by Ian Marshall, ITTF Publications Editor
However facing DPR Korea’s Kim Song I, the no.27 seed, she endured testing times; eventually she succeeded in five games (11-5, 9-11, 11-6, 11-3, 11-9), the eventual score-line not reflecting the level of focus and downright hard work needed to secure the win.
The no.27 seed, DPR Korea’s Kim Song I has been a revelation in Rioentro Pavilion 3; her stylish technically correct backspin play underlining the fact that even in the modern era, when the top spin attacking art predominates, the defensive player can compete at the highest level.
However, playing Ding Ning is competing against the very best in the world; left handed the natural forehand top spin stroke arrowed across the diagonal is directed towards the backhand of Kim Song I.
Throughout the tournament, from that side of the racket, Kim Song I has proved safe and secure but against Ding Ning, Kim Song I was facing a player who was just as safe and sure.
Some seven and eight years ago Ding Ning encountered problems against Korea Republic’s Kim Kyungah, experiencing four consecutive defeats on the international scene.
Since then, although some hard fought contests, notably against Li Jie of the Netherlands at the Perfect 2016 World Team Championships earlier this year in Kuala Lumpur, for Ding Ning, the defender has held relatively minimal travails.
In Riocentro Pavilion 3, Ding Ning made the better start, she won the first game with a degree of comfort as Kim Song I relied on backspin play; in the second game, more prepared to top spin from the forehand and causing Ding Ning problems with the return of service, Kim Song I levelled matters.
Focused, prepared to play for long points, no hint of panic, gradually Ding Ning seized control. Trailing by three games to one and down 1-3 in the fifth, Kim Song I elected for “Time Out”; it was not to change the eventual flow of proceedings.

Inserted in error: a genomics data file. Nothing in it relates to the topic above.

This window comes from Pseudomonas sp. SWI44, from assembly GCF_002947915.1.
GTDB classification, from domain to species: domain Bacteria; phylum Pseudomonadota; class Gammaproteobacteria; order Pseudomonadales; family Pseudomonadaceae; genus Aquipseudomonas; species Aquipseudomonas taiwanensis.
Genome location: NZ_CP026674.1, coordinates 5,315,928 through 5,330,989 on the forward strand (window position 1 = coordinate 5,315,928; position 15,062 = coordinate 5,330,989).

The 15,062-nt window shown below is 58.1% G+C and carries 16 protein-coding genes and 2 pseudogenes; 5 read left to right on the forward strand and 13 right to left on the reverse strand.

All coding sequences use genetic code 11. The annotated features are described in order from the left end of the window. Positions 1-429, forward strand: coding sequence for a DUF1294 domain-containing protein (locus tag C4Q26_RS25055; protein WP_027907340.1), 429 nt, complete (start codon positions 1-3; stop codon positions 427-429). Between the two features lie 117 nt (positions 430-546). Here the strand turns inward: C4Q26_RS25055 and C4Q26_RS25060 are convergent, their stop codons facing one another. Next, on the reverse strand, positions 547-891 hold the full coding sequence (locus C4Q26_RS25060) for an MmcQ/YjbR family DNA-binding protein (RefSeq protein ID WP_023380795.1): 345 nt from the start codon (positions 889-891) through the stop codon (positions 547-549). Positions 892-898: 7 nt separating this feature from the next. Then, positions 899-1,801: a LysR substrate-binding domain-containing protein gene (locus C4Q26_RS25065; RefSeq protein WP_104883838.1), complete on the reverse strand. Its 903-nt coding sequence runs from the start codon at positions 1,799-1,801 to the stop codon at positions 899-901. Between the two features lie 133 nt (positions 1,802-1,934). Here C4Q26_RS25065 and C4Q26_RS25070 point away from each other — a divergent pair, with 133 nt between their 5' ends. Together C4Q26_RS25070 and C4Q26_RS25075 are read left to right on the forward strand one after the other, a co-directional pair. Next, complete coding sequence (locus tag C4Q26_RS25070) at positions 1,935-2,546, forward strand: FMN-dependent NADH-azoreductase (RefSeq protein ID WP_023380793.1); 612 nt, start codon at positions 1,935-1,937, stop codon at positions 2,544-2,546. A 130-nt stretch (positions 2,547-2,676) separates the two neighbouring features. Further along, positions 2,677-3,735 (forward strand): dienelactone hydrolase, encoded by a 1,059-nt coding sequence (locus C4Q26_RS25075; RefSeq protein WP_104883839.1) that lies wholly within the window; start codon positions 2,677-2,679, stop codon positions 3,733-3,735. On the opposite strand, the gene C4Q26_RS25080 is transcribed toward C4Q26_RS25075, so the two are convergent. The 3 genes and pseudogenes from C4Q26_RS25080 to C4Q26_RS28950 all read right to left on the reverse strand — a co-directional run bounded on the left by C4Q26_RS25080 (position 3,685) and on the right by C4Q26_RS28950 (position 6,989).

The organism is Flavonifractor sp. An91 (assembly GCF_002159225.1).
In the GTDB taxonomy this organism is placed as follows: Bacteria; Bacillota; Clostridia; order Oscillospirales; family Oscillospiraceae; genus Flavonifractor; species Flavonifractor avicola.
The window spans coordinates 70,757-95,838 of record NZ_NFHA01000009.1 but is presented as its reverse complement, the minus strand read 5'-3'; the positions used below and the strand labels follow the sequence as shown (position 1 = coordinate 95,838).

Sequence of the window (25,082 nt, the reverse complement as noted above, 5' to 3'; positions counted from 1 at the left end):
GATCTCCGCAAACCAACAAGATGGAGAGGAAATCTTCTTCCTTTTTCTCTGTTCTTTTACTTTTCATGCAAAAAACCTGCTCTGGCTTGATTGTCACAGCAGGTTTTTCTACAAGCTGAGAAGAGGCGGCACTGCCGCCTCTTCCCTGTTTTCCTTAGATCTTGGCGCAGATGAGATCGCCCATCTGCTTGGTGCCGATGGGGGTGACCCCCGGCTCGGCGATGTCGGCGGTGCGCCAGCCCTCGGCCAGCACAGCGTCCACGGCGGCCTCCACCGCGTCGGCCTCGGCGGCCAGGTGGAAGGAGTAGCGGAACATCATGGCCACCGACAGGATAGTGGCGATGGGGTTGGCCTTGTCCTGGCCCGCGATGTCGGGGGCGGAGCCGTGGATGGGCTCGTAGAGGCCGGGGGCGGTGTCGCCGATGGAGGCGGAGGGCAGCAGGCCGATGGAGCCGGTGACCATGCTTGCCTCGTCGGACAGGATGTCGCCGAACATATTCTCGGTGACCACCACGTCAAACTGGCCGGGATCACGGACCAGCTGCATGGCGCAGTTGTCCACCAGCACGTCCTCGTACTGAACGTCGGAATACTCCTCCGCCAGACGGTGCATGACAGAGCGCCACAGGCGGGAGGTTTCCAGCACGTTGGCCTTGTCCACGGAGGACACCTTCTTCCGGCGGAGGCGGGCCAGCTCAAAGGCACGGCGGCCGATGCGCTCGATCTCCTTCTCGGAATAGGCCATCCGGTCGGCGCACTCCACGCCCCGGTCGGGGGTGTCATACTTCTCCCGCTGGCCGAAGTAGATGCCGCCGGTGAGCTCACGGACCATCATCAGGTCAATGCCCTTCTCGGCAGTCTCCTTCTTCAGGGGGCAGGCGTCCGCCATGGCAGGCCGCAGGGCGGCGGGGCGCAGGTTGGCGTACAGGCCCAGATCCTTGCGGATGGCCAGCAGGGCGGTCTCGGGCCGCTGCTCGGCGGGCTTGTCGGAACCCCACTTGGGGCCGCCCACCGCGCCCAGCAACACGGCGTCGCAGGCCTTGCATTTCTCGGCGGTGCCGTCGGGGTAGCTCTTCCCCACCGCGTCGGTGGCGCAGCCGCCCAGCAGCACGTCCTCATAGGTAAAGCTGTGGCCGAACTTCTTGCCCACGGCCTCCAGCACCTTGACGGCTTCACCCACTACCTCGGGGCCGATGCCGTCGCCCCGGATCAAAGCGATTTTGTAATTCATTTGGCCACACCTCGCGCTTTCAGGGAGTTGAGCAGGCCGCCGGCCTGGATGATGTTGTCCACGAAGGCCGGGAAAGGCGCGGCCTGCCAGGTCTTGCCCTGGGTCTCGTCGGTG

Exhausting Long Rallies
Kim Song I captured the next two points and gained parity at 5-all; long exhausting points, especially for Ding Ning who had not only to fight against her opponent but had to fight against herself to overcome tiredness.
Ding Ning established a 9-6 lead, Kim Song I reduced the arrears to 9-8; Kong Linghui, the Chinese National Coach, called “Time Out”. Ding Ning won the next point, one match point was saved but with the cruellest of edges the next point went in favour of China.
Emphatically Ding Ning pointed to the edge of the table; Kim Song I accepted the decision. A place in the final was reserved; Ding Ning and China breathed a sigh of relief.
She was really hard to play against, continually getting all the balls back on the table. During the timeout, my coach Kong Linghui, told me to stay calm and not panic, to be clear of the situation before making any attacks. My body was stressed and my arms were sore. I couldn’t hit any powerful shots to end the points quickly. One of her main characteristics is her ability to make sudden attacks when she’s defending. We anticipated that, so on one hand I had to control her attacks, on the other, to be bold and not let her attacks affect my rhythm. Ding Ning
One Again China
Success for Ding Ning means that in 14 of a possible 16 Olympic Games Women’s Singles semi-finals, a player representing China has proved successful.
The only exceptions are in Atlanta in 1996 when Chen Jing, representing Chinese Taipei but in 1988 had won gold when on duty for China beat Qiao Hong, also from China and in 2004 in Athens when Singapore’s Li Jiawei was beaten by DPR Korea’s Kim Hyang Mi.
At the Rio 2016 Olympic Games, Kim Song I proved a most worthy semi-finalist; alas for her country she was not able compatriot Kim Hyang Mi. Ding Ning proved a step too far.